You can consult an equine massage therapist for your horse when there is muscle stiffness, loss of mobility, a recurring discomfort or a sudden change in behavior of the execution of a movement. You can also reach out a massage therapist to prevent diseases of the musculoskeletal system, both to prepare for the competition season and for the rehabilitation of the fibrous and muscle tissue of an injury (Muscle tear, tendonitis, bursitis, sprains, navicular, laminitis).

Important Note: The equine massage therapy does not replace the veterinary care. Equine massage therapy is a complement to the traditional medicine. For questions, please make sure you always consult your veterinarian. It's by working in collaboration with osteopaths, veterinarians, dentists, blacksmiths, that the overall balance of the body and maintenance of the horse's condition will be optimal.

 

4.0 How to recognize a horse in pain?

The horse often has no other choice to communicate his pain in presenting untimely behavior, aggressive, avoidance behavior or anticipation to certain exercises or movements that are painful. Any change in the attitude of your horse is to be taken seriously. It is important as the owner and / or coach to keep their mind open. Take a deep breath, forget the preconceptions and set yourself with a series of questions. Examine the horse's actions and ask yourself whether or not the horse is trying to tell you something?

Examples of signs to help you determine a pain symptom in your horse:

  • Holds his head too high or too low;
  • Excessive agitation of the head;
  • Does not want to take the bit;
  • Strong reaction when time to strap and put the saddle;
  • Hoods itself to avoid the bit or a discomfort;
  • Does not want to turn to one side;
  • Refuses lateral movement;
  • Hollow back when the rider mounts the saddle;
  • Tendency to load or rush into performing certain movements;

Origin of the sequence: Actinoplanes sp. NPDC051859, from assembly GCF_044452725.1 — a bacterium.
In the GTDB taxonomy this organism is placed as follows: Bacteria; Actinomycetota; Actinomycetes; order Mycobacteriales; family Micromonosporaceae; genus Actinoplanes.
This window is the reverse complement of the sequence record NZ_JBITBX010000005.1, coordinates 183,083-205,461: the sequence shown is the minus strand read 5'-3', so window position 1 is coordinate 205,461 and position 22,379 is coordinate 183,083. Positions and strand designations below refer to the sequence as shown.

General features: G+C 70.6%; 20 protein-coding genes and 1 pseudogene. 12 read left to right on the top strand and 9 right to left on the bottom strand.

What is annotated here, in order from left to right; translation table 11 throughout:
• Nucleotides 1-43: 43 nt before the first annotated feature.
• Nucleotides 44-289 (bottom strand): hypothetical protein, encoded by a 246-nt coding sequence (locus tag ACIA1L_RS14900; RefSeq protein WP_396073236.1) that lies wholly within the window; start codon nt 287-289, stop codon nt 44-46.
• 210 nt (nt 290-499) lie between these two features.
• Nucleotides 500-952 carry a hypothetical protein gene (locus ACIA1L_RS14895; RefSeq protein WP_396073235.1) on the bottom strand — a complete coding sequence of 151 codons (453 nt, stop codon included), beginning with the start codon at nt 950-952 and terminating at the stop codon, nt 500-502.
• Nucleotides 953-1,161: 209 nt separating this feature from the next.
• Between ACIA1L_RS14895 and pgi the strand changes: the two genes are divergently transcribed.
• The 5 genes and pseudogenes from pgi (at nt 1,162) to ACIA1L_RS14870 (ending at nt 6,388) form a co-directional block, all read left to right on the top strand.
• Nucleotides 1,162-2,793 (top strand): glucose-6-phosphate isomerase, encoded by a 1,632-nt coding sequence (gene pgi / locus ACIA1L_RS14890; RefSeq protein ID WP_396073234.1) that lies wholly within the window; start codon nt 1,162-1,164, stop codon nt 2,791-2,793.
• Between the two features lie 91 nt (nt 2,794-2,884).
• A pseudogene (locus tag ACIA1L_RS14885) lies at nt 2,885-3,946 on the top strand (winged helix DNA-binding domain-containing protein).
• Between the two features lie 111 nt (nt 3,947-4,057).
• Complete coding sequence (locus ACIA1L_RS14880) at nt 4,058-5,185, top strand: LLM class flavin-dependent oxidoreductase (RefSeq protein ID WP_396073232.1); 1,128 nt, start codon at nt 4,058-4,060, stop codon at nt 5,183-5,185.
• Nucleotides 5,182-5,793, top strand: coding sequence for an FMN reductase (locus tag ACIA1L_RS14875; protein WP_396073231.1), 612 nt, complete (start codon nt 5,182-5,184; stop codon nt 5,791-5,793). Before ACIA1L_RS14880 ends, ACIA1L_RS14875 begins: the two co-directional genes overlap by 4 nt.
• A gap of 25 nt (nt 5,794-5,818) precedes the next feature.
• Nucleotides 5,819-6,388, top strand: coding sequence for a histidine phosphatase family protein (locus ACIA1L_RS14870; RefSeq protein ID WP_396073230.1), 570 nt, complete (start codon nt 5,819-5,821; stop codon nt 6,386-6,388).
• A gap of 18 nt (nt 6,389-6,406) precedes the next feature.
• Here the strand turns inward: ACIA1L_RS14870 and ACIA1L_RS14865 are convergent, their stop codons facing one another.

• Difficulty jumping (charges through the obstacles, not within his strides);
  • Sensitive to certain areas of the body while grooming;
  • Difficulty maintaining a circle at a gallop;
  • Negative reaction in small circles;
  • Prefers gallop instead of lengthening the trot.

If this behavior is recurrent, then the horse can be in pain and communicates it to you this way.

 

5.0 The "not to do" to equine massage therapy

  • Pregnant mare of under three months;
  • Viral diseases; fever, flu, bronchitis, lymphangitis or anything that is contagious;
  • A horse with a temperature above normal;
  • Heart disease;
  • Cancer, tumor;
  • Injury, such as burns, bruises, bites, inflammation, open wound or when there is the presence of heat;
  • Do not treat a horse on medication. Taking certain medications can decrease the horse's sensitivity to pain and prevent it to realize that massage pressure is too high, which could result some blood vein blowout…
  • Skin diseases (ringworm, dermatitis);
  • Arthritis, Osteoarthritis in acute inflammatory phase;
  • The presence of lameness.
Visit card Equine Massage Therapist

 

 

Marie-Andrée Beaudet
Equine Massage Therapist

Relaxation - Athletic - Specific

Phone number: 819-944-2183
Email: beaudet.marie.andree@gmail.com